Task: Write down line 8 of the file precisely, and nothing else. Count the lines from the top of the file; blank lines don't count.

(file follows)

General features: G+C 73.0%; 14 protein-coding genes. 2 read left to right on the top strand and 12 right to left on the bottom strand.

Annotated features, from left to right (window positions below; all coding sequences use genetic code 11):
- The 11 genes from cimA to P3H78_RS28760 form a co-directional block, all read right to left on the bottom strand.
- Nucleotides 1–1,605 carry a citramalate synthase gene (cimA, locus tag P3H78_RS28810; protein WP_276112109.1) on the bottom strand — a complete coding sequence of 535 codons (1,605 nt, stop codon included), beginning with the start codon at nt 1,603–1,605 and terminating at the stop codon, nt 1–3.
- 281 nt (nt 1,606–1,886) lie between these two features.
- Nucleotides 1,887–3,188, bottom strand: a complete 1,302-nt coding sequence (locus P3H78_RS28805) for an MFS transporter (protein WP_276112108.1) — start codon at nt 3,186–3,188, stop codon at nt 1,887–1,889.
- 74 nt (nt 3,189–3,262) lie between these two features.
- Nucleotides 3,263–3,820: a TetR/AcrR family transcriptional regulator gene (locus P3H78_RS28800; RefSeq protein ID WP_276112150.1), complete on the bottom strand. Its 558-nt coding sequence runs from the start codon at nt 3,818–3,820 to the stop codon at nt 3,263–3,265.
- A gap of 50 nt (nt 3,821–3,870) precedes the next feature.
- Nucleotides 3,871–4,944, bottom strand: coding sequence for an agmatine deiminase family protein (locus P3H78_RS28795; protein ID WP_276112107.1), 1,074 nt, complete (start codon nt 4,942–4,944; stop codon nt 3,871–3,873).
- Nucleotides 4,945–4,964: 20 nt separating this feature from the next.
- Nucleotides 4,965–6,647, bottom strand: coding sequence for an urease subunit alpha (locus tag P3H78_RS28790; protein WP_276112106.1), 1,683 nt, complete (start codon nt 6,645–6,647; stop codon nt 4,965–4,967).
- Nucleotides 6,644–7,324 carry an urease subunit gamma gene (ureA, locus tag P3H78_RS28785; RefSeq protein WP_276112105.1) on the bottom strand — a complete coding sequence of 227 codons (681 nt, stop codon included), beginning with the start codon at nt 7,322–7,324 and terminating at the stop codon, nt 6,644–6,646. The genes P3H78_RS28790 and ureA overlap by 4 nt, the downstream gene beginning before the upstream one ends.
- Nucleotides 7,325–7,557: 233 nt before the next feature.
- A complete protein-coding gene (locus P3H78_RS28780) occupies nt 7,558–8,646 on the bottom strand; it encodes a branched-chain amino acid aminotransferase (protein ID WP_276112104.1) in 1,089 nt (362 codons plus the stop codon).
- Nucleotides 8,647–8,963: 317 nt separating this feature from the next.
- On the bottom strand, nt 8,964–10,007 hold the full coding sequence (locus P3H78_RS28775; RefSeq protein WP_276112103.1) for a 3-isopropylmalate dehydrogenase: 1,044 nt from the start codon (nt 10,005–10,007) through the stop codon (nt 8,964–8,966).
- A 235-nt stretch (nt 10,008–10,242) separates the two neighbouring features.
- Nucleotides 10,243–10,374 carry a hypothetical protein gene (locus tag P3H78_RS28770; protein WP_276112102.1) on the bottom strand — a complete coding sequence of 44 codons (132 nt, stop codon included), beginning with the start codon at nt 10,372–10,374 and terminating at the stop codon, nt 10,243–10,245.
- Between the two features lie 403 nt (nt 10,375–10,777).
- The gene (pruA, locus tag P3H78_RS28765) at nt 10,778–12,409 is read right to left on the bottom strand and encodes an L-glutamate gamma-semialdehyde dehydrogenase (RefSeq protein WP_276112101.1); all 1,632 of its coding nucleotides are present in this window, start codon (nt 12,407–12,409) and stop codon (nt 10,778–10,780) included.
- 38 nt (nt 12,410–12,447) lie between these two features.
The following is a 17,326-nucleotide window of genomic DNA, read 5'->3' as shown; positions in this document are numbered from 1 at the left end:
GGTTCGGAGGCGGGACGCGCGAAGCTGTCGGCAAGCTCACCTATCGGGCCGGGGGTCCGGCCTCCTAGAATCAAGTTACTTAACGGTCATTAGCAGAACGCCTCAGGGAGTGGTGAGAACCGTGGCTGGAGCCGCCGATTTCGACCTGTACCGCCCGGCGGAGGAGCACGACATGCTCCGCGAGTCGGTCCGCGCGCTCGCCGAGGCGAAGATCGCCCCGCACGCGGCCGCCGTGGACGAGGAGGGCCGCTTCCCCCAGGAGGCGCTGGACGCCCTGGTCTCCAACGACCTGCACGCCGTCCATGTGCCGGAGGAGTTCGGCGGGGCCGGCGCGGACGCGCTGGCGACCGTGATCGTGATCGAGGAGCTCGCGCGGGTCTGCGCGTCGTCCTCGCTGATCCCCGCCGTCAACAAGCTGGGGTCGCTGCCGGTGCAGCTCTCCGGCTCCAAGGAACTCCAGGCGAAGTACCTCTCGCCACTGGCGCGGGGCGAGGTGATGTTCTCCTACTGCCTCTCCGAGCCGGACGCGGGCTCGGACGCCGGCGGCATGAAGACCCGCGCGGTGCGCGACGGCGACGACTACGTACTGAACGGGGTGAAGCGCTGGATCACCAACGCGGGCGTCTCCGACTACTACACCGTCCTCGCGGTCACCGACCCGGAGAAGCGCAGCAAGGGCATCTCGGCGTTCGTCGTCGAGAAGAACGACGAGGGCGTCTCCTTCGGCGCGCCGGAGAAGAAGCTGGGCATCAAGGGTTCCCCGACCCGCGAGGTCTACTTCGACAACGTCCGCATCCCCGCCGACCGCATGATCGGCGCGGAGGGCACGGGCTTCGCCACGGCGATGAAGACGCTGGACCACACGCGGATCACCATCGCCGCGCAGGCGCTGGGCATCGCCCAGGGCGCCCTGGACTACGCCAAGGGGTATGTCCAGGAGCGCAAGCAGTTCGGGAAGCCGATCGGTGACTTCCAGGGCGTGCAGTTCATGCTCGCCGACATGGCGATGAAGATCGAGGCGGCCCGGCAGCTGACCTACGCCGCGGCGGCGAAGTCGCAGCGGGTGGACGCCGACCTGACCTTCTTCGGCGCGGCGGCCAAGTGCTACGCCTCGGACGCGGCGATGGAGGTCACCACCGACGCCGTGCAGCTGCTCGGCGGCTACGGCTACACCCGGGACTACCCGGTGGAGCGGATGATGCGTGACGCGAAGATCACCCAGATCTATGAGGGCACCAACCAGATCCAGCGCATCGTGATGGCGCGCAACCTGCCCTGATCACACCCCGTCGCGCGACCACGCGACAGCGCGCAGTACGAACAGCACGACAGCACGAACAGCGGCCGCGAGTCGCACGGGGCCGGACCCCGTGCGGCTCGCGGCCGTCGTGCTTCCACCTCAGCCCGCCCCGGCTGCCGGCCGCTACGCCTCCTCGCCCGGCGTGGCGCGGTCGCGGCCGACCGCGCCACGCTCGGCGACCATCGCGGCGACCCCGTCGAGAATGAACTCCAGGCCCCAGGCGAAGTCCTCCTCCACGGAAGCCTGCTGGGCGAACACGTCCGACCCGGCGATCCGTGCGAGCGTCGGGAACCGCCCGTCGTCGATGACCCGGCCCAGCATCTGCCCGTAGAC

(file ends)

- Nucleotides 3,263–3,820: a TetR/AcrR family transcriptional regulator gene (locus P3H78_RS28800; RefSeq protein ID WP_276112150.1), complete on the bottom strand. Its 558-nt coding sequence runs from the start codon at nt 3,818–3,820 to the stop codon at nt 3,263–3,265.